Sunday, 19 February 2012

Time for some crop rotation

It's very normal to go through food phases when it comes to fruit and veg, having an insatiable desire for blueberries, craving salad or wanting roasted winter root vegetables. So when I find myself not being particularly inspired by fruit and veg it usually means I'm eating out of season.

Fresh produce eaten in season should be full of flavour and a pleasure to eat - so if your food is tasting a bit bland then it's probably the wrong time of year to be eating it. In addition if it's full of flavour then it's also going to have a higher nutrient content than an out of season flavourless equivalent.

Still not being a gardener or that clued in to farming, what's in season isn't something I naturally know, so I have to rely on my trusty Leon: Ingredients and Recipes to keep me informed.

According to this wonderful tome of information, the winter foods we should currently be eating are pomegranate, clementies, blood oranges and cranberries, artichokes, leeks, potatoes, celery, sprouts, butternut squash, cabbage, parsnips and kale. Well it's not a particularly inspiring selection, for me at least - my favourite fruit and veg are the summer and autumn varities. But still these are all wonderfully good for you and can be made into some pretty comforting winter food.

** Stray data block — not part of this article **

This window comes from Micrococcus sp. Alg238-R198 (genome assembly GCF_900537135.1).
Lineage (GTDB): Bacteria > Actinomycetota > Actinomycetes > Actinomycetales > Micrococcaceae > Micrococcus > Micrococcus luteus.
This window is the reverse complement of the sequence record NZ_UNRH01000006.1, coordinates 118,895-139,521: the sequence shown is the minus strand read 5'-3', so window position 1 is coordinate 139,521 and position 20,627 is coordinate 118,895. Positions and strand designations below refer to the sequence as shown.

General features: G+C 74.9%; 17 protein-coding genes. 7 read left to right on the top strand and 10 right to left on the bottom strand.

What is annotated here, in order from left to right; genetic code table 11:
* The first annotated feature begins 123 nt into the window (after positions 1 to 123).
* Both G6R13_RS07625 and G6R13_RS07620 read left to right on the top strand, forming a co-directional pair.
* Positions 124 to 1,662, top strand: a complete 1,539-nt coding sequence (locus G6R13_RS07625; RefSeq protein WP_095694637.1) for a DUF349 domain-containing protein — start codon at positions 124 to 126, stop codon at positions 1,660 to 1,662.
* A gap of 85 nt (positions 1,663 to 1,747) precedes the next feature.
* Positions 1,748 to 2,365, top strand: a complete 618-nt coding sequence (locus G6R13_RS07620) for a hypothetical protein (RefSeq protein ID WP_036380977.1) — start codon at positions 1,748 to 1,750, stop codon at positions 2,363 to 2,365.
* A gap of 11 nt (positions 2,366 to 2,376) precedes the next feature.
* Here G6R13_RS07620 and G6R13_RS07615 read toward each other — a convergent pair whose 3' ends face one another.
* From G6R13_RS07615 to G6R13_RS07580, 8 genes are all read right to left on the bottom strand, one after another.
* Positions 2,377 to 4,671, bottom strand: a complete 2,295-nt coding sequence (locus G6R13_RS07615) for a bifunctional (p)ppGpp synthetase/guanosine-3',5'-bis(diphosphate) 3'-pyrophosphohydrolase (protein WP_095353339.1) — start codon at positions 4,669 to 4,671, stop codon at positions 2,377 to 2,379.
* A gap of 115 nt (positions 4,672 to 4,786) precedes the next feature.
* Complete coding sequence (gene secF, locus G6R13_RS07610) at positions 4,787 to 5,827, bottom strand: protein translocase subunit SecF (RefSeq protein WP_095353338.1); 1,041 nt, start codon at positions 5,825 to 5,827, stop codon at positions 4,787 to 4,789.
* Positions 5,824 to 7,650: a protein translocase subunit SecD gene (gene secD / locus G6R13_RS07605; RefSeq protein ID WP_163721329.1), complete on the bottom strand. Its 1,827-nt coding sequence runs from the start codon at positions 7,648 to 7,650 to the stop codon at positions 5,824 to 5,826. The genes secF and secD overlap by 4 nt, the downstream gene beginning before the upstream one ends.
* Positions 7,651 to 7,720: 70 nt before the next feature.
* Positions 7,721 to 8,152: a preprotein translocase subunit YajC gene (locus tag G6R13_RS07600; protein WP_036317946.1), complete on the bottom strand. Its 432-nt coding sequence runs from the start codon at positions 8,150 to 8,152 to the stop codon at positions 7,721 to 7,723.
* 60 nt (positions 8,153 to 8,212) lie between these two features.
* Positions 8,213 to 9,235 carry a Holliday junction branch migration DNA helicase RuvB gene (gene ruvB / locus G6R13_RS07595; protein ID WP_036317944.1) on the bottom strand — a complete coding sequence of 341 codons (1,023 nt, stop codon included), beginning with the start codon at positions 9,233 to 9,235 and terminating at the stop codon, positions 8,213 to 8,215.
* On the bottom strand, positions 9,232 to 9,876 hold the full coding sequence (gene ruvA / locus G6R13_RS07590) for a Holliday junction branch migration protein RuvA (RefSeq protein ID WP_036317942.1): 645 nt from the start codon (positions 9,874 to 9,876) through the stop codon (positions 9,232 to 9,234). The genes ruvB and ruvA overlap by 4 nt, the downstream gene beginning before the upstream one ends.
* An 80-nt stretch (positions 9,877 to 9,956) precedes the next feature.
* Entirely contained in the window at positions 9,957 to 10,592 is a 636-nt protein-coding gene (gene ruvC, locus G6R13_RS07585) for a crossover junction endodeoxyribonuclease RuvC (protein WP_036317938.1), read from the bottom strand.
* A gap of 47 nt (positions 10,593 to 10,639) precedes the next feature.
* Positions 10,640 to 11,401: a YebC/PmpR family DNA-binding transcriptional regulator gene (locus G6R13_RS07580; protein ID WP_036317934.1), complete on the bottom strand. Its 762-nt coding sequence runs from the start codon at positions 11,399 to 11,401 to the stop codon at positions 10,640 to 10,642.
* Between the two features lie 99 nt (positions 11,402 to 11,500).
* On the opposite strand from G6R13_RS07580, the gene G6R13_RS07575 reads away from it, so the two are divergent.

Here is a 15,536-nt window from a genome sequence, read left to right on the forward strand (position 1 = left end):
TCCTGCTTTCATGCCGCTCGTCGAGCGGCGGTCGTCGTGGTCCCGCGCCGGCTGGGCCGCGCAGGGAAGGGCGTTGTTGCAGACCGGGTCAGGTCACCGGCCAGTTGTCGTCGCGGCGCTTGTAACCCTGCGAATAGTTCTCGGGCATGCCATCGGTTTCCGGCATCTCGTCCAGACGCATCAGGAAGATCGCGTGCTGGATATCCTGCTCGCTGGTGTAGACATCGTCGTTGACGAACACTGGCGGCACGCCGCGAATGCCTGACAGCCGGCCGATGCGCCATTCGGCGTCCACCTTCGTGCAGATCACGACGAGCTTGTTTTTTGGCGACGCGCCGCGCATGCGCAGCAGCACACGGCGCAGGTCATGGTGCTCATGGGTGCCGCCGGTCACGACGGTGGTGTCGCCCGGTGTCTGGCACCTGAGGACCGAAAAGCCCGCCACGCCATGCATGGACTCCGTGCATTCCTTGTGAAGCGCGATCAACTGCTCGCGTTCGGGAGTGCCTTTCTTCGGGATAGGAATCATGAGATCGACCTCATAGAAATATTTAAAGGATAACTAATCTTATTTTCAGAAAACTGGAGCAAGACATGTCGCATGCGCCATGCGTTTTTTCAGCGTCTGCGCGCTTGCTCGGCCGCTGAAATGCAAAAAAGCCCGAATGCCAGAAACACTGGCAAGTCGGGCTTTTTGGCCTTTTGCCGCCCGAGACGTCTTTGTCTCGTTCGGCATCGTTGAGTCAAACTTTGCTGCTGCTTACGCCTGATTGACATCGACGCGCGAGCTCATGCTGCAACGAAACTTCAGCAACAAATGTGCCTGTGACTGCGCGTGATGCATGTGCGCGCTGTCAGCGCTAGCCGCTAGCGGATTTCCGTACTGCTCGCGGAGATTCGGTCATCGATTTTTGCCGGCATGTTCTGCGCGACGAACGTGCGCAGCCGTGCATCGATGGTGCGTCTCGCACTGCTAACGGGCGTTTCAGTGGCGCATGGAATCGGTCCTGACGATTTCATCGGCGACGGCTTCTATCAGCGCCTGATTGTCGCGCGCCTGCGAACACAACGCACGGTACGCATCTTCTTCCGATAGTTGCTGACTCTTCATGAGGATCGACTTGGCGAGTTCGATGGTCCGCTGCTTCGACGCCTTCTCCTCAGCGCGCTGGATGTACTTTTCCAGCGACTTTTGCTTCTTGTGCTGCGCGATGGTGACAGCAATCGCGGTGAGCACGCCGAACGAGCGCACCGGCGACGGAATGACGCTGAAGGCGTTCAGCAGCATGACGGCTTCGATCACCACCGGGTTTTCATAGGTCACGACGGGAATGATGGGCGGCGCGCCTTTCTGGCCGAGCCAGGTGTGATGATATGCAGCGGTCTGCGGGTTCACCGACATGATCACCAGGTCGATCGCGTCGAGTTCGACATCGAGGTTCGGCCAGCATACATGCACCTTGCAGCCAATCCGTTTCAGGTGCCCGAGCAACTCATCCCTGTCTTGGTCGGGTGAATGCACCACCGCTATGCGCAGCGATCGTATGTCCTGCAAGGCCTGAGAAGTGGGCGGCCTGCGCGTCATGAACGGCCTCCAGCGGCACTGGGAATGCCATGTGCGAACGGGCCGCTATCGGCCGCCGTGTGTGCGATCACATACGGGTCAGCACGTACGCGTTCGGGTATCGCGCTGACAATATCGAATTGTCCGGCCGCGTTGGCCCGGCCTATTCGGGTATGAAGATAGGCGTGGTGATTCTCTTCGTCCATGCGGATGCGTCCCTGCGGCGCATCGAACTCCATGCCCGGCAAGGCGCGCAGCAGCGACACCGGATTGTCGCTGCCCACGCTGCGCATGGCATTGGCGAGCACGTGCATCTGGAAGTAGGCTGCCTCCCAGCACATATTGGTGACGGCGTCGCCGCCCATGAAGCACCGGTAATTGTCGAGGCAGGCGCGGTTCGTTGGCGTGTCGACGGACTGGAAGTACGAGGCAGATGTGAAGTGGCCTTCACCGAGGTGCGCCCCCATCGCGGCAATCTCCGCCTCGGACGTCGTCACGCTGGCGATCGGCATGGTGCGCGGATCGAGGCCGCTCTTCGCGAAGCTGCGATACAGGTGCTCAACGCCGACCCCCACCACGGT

Roast some parsnips and leeks to have with your sunday dinner, make some new potato mustard mash to have with some sausages (preferably veggie), braise red cabbage with apples, sultanas and a little balsamic vinegar as a yummy veggie side, make some roasted butternut squash soup and serve with crusty rolls and use kale to make some bubble & squeak for a comforting sunday evening dinner. For pudding serve segmented blood orange and clementine with some fresh pomegranate seeds and make some cranberry muffins as a nice accompaniment to afternoon tea.

Once you've found some recipes you like with these ingredients you'll find you naturally pick them up when they turn up next year on the supermarket shelves, and will start rotating your foods without even having to think about it, making your diet both more interesting and more nutritious.

Ps Sylvia dearest, when are you going to share with me your wonderful polish pigeon recipe so I can get NITC readers into eating cabbage?!

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